The Way to Rainy Mountain | Study Guide

N. Scott Momaday

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The Way to Rainy Mountain | Chapter 12 : The Going On | Summary



The paragraph in the ancestral voice gives a lengthy story. It tells of an old man, his wife, and their child. The child asked for some of the meat the woman was pounding, and he went outside. He then came back and asked for more. The third time he did this, the man grew afraid and told the wife to give him a large ball of meat. When the child returned, he had an enemy with him. The family tricked the enemy, escaped, and set fire to the tipi, killing their enemies. The historical paragraph tells of the destruction of a "fine heraldic tipi" in a fire in the winter of 1872–73. The personal paragraph gives recollections of the landscape and the cry of a bird.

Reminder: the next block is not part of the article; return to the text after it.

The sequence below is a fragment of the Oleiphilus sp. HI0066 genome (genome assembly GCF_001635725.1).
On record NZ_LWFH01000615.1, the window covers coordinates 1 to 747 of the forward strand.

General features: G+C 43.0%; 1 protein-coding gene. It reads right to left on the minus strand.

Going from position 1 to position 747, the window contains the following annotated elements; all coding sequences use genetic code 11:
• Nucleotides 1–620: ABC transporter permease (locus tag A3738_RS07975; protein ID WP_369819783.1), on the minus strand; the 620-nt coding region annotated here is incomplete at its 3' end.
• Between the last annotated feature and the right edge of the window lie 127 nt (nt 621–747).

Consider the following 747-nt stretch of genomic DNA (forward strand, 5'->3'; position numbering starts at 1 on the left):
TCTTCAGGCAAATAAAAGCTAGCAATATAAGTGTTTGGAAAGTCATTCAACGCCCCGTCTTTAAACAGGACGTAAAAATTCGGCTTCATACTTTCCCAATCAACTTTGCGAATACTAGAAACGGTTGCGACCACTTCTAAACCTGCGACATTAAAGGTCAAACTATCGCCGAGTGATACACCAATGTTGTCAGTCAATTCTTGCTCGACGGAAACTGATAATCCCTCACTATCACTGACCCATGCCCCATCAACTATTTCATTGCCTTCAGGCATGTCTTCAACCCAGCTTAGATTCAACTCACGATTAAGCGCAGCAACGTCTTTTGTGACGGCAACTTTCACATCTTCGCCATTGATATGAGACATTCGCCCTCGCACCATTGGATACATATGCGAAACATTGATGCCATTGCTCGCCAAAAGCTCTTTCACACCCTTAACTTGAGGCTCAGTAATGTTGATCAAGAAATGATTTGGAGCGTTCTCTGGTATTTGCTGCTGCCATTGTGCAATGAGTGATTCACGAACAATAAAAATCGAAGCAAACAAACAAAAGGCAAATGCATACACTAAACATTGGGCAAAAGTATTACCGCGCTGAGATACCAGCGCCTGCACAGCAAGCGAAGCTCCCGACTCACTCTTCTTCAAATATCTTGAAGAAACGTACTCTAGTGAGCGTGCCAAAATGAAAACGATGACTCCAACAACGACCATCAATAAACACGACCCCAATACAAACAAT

Here begins a series of segments collectively highlighting the strength, bravery, and cleverness of the Kiowa people. The use of their intellect enables the man and his wife and child to escape their enemies. This is an act not of physical prowess, but of superior reasoning. The pairing of this story with the historical detail of a burned tipi serves to buttress the idea that these people were clever and did escape their enemies. The reader will note that the Kiowa are, at the time of this text and currently, in possession of a tribal history of much loss and oppression. The author shows the courage, the success, and the past victories—which is hopeful and important to a people who have been so grossly treated by the U.S. government.

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